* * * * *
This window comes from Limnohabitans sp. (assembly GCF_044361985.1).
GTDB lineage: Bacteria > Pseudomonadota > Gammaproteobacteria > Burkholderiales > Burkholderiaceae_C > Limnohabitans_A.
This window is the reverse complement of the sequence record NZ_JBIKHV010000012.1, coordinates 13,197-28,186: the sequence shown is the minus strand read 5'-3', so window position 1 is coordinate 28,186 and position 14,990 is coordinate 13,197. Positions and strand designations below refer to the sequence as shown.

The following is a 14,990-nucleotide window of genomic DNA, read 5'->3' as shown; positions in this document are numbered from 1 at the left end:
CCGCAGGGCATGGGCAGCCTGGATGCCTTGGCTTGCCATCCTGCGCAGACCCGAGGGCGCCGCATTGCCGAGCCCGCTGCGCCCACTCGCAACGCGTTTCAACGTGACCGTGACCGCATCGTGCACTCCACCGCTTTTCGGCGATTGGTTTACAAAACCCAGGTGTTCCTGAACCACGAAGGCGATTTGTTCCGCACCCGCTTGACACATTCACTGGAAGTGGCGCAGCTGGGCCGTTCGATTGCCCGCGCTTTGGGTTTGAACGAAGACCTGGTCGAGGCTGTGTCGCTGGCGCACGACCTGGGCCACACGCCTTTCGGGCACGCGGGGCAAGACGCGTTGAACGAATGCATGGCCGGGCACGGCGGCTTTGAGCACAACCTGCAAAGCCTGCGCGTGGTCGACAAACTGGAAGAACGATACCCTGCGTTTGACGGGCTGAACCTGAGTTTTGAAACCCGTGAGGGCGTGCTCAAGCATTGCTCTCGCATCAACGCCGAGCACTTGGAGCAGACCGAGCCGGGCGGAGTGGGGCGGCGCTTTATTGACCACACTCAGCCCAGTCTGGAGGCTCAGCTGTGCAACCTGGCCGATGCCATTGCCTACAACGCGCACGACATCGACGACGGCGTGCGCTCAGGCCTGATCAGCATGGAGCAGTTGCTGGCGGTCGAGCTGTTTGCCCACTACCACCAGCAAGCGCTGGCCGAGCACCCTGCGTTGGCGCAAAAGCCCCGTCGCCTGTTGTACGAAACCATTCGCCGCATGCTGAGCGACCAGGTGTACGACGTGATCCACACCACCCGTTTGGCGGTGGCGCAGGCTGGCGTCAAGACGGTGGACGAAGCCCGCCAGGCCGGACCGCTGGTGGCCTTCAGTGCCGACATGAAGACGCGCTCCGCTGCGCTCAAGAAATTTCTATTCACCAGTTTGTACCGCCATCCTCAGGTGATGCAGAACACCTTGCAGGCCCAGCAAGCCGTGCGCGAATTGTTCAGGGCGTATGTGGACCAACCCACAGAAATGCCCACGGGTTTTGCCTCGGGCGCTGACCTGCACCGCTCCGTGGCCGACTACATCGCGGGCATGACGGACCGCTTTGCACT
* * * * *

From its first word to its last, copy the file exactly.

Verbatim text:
This window comes from Limnohabitans sp. (assembly GCF_044361985.1).
GTDB lineage: Bacteria > Pseudomonadota > Gammaproteobacteria > Burkholderiales > Burkholderiaceae_C > Limnohabitans_A.
This window is the reverse complement of the sequence record NZ_JBIKHV010000012.1, coordinates 13,197-28,186: the sequence shown is the minus strand read 5'-3', so window position 1 is coordinate 28,186 and position 14,990 is coordinate 13,197. Positions and strand designations below refer to the sequence as shown.

The following is a 14,990-nucleotide window of genomic DNA, read 5'->3' as shown; positions in this document are numbered from 1 at the left end:
CCGCAGGGCATGGGCAGCCTGGATGCCTTGGCTTGCCATCCTGCGCAGACCCGAGGGCGCCGCATTGCCGAGCCCGCTGCGCCCACTCGCAACGCGTTTCAACGTGACCGTGACCGCATCGTGCACTCCACCGCTTTTCGGCGATTGGTTTACAAAACCCAGGTGTTCCTGAACCACGAAGGCGATTTGTTCCGCACCCGCTTGACACATTCACTGGAAGTGGCGCAGCTGGGCCGTTCGATTGCCCGCGCTTTGGGTTTGAACGAAGACCTGGTCGAGGCTGTGTCGCTGGCGCACGACCTGGGCCACACGCCTTTCGGGCACGCGGGGCAAGACGCGTTGAACGAATGCATGGCCGGGCACGGCGGCTTTGAGCACAACCTGCAAAGCCTGCGCGTGGTCGACAAACTGGAAGAACGATACCCTGCGTTTGACGGGCTGAACCTGAGTTTTGAAACCCGTGAGGGCGTGCTCAAGCATTGCTCTCGCATCAACGCCGAGCACTTGGAGCAGACCGAGCCGGGCGGAGTGGGGCGGCGCTTTATTGACCACACTCAGCCCAGTCTGGAGGCTCAGCTGTGCAACCTGGCCGATGCCATTGCCTACAACGCGCACGACATCGACGACGGCGTGCGCTCAGGCCTGATCAGCATGGAGCAGTTGCTGGCGGTCGAGCTGTTTGCCCACTACCACCAGCAAGCGCTGGCCGAGCACCCTGCGTTGGCGCAAAAGCCCCGTCGCCTGTTGTACGAAACCATTCGCCGCATGCTGAGCGACCAGGTGTACGACGTGATCCACACCACCCGTTTGGCGGTGGCGCAGGCTGGCGTCAAGACGGTGGACGAAGCCCGCCAGGCCGGACCGCTGGTGGCCTTCAGTGCCGACATGAAGACGCGCTCCGCTGCGCTCAAGAAATTTCTATTCACCAGTTTGTACCGCCATCCTCAGGTGATGCAGAACACCTTGCAGGCCCAGCAAGCCGTGCGCGAATTGTTCAGGGCGTATGTGGACCAACCCACAGAAATGCCCACGGGTTTTGCCTCGGGCGCTGACCTGCACCGCTCCGTGGCCGACTACATCGCGGGCATGACGGACCGCTTTGCACT